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Netanyahu Firmly Commits to Rafah Operation Amid Diminishing Conflict in Gaza

The commencement of the Muslim holy month of Ramadan at Gaza in early March was accompanied with disappointment as negotiators failed to achieve a ceasefire agreement.

By Tuesday, as the period of fasting was nearing its end, the rate of progress in the war had decreased.

However, the possibility of experiencing respite and long-lasting peace in the war-torn region remained difficult to achieve.

The cease-fire negotiations are currently experiencing difficulties, with Hamas expressing doubt on the possibility of reaching an agreement.

Additionally, Prime Minister Benjamin Netanyahu of Israel has reaffirmed his determination to invade Rafah, the remaining area of the Gaza Strip that has not yet been occupied by the Israeli military.

Netanyahu Firmly Commits to Rafah Operation Amid Diminishing Conflict in Gaza -  The Hard News Daily

“On Tuesday, he stated that we will fully eradicate Hamas’s battalions, including those in Rafah,” “There is no power in the world that can prevent us from achieving our goals.”

Israel has been repeatedly cautioned by its friends and the international community that entering Rafah would lead to a severe humanitarian crisis.

However, Mr. Netanyahu’s statements to military recruits on Tuesday, which came after his declaration that there is a certain date for the planned Rafah attack, clearly indicated that he was not discouraged.

Hamas announced via the messaging app Telegram early Tuesday that it is now evaluating the most recent cease-fire proposal, despite the fact that its requests have not been fulfilled.

The negotiations have been mediated by Egypt, Qatar, and the United States.

The level of active combat in the 140-square-mile area has decreased to its lowest level since November.

Israel withdrew its military forces from southern Gaza throughout the weekend, enabling certain individuals to come back and assess the condition of their residences in the southern city of Khan Younis.

However, upon their return, they discovered that a significant portion of the city had been completely destroyed.

Experts stated that the withdrawal of military forces indicated a shift in the war’s progression, rather than suggesting the probability of a lasting cessation of hostilities.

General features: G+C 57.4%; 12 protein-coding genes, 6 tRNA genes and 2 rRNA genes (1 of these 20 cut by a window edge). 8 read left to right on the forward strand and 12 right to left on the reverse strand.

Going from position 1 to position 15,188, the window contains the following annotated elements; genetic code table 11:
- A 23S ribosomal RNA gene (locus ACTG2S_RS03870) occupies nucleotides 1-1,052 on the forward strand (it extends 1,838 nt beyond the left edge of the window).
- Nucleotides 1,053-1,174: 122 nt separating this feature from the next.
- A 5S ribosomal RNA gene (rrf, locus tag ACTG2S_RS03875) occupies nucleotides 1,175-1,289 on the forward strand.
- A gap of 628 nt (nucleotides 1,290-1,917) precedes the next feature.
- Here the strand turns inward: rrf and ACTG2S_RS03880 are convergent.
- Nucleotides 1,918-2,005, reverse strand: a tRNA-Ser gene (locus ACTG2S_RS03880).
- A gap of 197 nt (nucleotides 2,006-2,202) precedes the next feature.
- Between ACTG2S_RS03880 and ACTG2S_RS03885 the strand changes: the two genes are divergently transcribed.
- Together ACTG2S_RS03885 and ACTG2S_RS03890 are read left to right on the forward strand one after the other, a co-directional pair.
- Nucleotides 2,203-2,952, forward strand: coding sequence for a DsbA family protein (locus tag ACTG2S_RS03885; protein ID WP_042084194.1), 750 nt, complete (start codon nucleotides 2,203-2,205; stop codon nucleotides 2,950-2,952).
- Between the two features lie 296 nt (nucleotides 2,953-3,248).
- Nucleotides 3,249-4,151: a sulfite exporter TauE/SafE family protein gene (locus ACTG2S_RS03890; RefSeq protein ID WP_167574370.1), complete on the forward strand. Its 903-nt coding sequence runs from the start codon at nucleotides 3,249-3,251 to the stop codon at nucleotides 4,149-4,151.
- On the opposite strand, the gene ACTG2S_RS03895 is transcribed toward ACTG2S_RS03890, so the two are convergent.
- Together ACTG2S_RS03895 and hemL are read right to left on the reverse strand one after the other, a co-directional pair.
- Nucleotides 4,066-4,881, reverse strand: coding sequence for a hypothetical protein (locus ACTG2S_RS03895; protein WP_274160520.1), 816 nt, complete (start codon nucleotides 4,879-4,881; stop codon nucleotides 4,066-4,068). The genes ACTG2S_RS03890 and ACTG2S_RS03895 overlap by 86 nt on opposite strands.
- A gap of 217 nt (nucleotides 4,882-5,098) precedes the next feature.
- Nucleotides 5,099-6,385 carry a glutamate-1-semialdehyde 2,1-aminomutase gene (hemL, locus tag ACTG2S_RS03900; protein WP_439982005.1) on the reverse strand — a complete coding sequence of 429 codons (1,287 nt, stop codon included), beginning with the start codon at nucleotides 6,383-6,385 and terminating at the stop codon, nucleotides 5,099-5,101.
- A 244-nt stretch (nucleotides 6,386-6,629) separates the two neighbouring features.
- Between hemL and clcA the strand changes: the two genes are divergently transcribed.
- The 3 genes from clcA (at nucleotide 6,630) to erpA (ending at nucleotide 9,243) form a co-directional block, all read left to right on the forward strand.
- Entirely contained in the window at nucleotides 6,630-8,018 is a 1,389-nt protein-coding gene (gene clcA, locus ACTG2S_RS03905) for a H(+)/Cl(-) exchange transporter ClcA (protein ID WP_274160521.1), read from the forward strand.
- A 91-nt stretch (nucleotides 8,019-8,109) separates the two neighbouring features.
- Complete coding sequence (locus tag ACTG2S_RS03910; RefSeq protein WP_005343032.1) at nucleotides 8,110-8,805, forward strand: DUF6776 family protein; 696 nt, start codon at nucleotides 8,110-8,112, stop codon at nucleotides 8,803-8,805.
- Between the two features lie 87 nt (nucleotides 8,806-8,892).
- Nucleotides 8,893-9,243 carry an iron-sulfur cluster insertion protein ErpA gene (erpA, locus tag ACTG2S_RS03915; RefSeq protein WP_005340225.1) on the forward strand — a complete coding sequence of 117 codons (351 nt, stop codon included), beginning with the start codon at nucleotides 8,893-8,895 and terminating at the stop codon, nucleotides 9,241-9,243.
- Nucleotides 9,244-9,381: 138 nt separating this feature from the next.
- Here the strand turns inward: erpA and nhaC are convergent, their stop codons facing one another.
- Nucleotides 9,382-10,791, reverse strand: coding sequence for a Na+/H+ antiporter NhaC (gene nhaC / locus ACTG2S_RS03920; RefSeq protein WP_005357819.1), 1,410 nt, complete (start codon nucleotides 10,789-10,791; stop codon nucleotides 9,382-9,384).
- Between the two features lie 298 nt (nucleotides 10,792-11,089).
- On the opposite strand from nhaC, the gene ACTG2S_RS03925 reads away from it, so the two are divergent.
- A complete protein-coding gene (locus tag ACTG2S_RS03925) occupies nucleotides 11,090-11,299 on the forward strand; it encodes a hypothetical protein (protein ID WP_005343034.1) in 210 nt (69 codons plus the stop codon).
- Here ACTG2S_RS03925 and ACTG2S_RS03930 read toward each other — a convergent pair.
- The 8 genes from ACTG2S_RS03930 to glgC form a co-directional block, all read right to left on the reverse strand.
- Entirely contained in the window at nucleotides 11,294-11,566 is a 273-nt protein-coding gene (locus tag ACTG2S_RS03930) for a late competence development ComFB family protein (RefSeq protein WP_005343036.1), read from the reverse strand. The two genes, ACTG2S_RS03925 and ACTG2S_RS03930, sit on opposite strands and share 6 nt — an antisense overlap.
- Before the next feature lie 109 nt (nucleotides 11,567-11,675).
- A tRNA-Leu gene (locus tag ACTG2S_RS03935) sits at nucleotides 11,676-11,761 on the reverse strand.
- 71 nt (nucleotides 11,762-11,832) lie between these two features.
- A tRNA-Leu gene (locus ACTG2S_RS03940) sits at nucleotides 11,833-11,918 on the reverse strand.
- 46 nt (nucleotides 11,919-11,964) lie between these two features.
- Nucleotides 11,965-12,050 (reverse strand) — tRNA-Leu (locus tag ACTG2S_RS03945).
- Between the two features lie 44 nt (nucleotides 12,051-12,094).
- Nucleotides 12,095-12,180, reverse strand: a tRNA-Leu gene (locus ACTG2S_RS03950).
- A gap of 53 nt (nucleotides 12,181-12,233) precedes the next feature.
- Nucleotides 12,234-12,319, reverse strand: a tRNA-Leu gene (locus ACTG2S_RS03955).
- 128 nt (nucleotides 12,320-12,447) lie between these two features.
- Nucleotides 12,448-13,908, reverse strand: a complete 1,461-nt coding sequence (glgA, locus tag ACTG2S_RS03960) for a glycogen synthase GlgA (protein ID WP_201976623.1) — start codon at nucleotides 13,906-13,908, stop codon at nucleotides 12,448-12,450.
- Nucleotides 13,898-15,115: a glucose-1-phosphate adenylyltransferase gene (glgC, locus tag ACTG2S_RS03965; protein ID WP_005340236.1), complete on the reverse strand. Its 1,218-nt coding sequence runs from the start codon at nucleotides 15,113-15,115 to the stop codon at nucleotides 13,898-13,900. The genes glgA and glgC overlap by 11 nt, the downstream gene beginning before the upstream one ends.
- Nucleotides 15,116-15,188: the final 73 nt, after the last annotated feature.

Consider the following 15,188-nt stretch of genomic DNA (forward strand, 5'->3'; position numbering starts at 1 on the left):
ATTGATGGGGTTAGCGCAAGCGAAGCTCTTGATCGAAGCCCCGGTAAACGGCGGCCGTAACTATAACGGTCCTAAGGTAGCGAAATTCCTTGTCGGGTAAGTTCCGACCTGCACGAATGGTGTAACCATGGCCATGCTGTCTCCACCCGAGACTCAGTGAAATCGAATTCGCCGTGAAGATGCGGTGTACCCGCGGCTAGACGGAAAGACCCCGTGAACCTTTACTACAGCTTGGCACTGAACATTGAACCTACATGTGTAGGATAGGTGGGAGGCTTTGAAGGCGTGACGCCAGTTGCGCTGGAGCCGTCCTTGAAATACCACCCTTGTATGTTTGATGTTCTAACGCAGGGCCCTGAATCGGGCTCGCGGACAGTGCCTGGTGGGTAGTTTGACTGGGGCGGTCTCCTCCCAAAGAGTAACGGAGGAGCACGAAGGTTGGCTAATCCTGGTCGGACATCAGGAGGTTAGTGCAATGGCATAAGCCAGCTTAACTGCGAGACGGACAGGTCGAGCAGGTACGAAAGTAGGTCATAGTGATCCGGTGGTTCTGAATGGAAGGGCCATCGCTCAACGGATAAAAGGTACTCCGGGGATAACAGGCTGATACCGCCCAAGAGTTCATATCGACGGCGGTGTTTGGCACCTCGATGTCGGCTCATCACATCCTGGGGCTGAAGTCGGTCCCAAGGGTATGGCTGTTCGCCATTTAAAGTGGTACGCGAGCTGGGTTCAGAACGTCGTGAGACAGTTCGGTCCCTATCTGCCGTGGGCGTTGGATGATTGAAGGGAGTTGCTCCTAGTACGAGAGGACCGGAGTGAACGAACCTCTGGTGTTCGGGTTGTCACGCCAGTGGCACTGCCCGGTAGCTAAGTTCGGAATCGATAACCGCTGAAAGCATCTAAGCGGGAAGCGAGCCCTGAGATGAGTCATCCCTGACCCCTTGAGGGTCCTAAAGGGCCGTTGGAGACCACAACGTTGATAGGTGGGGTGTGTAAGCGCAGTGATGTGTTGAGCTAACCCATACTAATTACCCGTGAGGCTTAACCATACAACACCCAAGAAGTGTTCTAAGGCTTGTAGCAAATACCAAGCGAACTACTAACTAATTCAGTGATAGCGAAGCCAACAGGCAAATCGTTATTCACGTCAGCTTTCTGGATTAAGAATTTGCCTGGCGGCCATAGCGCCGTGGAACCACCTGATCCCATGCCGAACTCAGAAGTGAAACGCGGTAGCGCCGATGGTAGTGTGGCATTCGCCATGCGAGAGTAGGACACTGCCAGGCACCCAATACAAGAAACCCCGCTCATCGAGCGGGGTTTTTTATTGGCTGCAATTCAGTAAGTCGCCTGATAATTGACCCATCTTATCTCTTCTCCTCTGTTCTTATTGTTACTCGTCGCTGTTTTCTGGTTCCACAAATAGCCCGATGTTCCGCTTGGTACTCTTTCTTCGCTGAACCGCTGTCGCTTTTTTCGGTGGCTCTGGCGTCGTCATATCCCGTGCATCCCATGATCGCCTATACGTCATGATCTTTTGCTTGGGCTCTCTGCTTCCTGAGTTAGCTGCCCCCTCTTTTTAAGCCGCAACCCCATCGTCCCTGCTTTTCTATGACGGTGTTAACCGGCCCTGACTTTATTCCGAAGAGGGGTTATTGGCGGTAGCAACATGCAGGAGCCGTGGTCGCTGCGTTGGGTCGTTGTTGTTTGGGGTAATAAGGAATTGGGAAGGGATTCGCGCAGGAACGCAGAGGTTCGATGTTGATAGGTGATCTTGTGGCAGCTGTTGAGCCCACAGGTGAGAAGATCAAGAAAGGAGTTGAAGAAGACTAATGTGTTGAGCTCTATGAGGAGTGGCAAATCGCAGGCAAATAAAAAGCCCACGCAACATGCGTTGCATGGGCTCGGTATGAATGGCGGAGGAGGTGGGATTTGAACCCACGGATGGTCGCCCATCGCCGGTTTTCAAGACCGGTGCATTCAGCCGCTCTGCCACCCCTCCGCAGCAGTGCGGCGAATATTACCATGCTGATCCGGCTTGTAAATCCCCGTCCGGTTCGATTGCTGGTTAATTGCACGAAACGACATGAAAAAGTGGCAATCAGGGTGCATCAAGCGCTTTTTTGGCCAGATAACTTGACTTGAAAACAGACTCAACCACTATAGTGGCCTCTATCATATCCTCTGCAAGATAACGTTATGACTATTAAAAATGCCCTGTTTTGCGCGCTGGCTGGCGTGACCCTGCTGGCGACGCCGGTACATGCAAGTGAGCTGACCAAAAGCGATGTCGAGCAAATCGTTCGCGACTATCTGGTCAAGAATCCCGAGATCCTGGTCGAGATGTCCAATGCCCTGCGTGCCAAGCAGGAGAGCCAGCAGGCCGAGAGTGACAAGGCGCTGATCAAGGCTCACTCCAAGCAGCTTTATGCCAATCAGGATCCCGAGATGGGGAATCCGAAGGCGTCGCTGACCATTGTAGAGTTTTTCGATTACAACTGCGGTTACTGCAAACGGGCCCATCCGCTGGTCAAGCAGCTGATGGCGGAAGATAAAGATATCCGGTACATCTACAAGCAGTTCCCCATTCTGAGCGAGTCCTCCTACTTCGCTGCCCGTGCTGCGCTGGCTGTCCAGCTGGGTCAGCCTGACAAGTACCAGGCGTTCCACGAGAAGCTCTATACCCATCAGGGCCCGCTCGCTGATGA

Israeli officials attributed the pullout to the successful military accomplishments on the battlefield.

The holiday of Eid al-Fitr, which signifies the conclusion of the holy month of Ramadan, is scheduled to commence in Gaza on Wednesday.

Typically, it is a festive occasion characterized by family gatherings, new garments, and indulgence in delicious confections.

However, this year, the people of Gaza are experiencing Eid in the midst of widespread famine and severe scarcity of essential items, in addition to the devastation and loss of life that have affected every part of the region during six months of conflict.

Netanyahu Firmly Commits to Rafah Operation Amid Diminishing Conflict in Gaza - The Hard News Daily

Throughout the month of Ramadan, around 2,000 individuals perished in the conflict, resulting in a total death toll of over 33,000 since the commencement of the war on October 7th.

These figures, provided by Gaza’s Health Ministry, do not differentiate between civilians and fighters in their statistical analysis.

The Israeli organization COGAT, which is in charge of organizing the delivery of supplies to Gaza, said that on Monday, a total of 419 trucks carrying humanitarian assistance entered the area.

This is the highest number of trucks since the conflict began.

Prior to the commencement of the war, a daily average of 500 commercial and aid vehicles were being admitted, a quantity that aid agencies assert to be essential.

On Monday, the heads of state of Egypt, Jordan, and France issued a joint opinion essay in The Washington Post and other publications, calling for an urgent cessation of hostilities in Gaza.

They highlighted the “devastating humanitarian suffering” and “unbearable human casualties” caused by the ongoing conflict.

King Abdullah II of Jordan, President Emmanuel Macron of France, and President Abdel Fatah El-Sisi of Egypt together advocated for a two-state resolution for the Palestinians, asserting that it is the sole viable approach to achieving peace.

They also cautioned Israel against launching an invasion of Rafah.

“The authors of the essay argue that launching such an offensive would result in increased casualties and suffering, raise the likelihood and severity of large-scale displacement of the people in Gaza, and pose a threat of further escalation in the region,” they stated in their essay.

(The headline and the story has not been edited by THND staff and is published from a syndicated feed. However there can be minor changes from the original source article.)

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